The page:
GREENVILLE, N.C. — September is Thyroid Cancer Awareness Month, and a Greenville woman is sharing her cancer survival story.


What You Need To Know

  • September is Thyroid Cancer Awareness Month
  • Hillary Liles found a cancerous lump in her neck following a weight loss procedure
  • Dr. Christopher McGowan says early detection is key in fighting thyroid cancer


She may have never known about her lump if it weren’t for a completely separate medical procedure.

“It was definitely more of a physical challenge, being in the heat or being outside," Hillary Liles said.

At 250 pounds, life was quite difficult for Liles. "Bending over, crouching, moving around in general," Liles said.

But that was two years ago.

Today, Liles can work in her garden with ease and is down a staggering 125 pounds.

“Very rewarding, helps definitely with my stress levels to be able to do something I enjoy," Liles said.

In August 2020, Liles went to Dr. Christopher McGowan, a world renowned gastroenterologist.

His Cary office, True You Weight Loss, specializes in a procedure called endoscopic sleeve gastroplasty, or ESG.

“Her procedure was about 45 minutes long and this is non-surgical. And because of that, the recovery is vastly different than a true bariatric surgery. She was back in action within a couple days," McGowan said.

In fact, she lost 19 pounds in the first week alone.

But you could argue her dramatic weight loss was trumped by a more signifcant health scare.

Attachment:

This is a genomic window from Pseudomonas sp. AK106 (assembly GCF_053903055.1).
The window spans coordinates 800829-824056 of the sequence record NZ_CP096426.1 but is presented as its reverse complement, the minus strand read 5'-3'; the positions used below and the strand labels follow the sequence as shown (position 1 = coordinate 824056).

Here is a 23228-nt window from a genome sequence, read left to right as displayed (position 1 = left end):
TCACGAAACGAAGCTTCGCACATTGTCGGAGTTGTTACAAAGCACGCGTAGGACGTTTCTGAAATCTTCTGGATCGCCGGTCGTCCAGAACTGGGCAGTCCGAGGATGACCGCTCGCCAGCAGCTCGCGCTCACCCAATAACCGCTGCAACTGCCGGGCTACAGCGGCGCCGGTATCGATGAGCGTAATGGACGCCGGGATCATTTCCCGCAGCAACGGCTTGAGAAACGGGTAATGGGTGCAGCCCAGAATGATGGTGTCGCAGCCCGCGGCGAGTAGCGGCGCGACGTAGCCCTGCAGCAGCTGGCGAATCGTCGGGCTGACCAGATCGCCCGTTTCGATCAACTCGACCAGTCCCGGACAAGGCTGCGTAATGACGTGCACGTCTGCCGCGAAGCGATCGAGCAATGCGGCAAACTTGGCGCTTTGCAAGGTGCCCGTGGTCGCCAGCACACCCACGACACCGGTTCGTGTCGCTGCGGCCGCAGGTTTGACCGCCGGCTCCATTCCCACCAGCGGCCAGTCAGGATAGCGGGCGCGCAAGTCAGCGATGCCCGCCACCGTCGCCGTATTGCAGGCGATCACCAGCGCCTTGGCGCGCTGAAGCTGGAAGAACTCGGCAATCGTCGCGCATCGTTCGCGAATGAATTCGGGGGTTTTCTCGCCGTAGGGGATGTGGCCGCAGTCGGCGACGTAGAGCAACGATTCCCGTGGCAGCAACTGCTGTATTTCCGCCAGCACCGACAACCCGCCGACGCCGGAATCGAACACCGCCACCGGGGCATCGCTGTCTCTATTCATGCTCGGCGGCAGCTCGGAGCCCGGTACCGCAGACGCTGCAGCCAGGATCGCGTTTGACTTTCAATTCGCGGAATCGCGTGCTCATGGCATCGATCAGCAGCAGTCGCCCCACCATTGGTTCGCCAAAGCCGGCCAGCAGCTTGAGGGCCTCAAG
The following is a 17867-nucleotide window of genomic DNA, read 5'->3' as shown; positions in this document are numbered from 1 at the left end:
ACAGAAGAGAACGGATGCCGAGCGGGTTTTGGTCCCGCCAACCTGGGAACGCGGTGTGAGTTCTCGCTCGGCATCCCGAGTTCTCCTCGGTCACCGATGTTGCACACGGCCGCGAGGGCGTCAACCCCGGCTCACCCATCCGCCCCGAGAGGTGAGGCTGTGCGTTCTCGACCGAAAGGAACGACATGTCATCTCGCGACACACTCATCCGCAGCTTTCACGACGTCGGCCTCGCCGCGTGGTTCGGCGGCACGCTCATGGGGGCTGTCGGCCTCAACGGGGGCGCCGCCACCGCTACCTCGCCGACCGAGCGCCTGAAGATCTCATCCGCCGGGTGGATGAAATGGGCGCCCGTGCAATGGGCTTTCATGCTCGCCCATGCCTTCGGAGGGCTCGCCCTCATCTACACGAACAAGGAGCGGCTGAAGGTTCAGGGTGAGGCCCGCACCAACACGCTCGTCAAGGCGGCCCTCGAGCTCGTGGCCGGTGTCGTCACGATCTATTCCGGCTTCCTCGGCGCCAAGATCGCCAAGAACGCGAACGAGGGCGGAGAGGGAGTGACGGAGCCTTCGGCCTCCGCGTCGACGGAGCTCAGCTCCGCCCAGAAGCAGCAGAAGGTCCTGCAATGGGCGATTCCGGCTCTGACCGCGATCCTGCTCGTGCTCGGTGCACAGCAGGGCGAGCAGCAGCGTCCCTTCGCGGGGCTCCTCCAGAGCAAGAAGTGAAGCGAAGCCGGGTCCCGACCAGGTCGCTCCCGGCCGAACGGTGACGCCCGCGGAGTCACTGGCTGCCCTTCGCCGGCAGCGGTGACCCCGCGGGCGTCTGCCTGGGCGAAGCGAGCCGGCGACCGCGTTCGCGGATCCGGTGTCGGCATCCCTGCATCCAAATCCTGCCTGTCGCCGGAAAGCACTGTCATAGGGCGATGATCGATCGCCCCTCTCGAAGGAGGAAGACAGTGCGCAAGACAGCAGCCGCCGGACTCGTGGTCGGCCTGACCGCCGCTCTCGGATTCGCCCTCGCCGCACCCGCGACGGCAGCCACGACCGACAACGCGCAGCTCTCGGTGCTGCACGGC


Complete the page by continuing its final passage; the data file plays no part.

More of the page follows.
“I have a little bit of a scar there," Liles said.

Just weeks after her ESG procedure, Liles noticed a lump on her neck that she'd never felt before.

“I immediately texted Dr. McGowan and I said, 'Do you think this could be a result of the surgery, like a lymph node maybe?'" Liles said.

“She lost a lot of weight in her neck and found this nodule. We evaluated it, and it proved to be cancer and really by losing weight we were able to find this early and that's the key," McGowan said.

A biopsy came back negative, but Liles was proactive and got the lump removed anyway.

Turns out, it was cancerous after all.

“My surgeon said since it was cancerous, then we would need to remove the other side of my thyroid. Then, in February, I had the other side removed," Liles said.

Liles says it has been difficult living without a thyroid and she has to take daily medication.

But McGowan calls Liles' story simply amazing and credits her determination both in weight loss and fighting cancer.

Now, up and moving again at full speed, Liles has become a bit of an advocate for thyroid cancer awareness.

“The thyroid is shaped like a butterfly in the neck, so butterflies are pretty significant for thyroid awareness," Liles said.

She proudly wore a butterfly shirt during our interview. The colors are teal, purple and pink, which represent thyroid cancer awareness and a symbol of her own battle.

Again, McGowan says early detection is key in fighting thyroid cancer.

He recommends checking your neck for lumps by going to your primary care doctor or doing a self-check.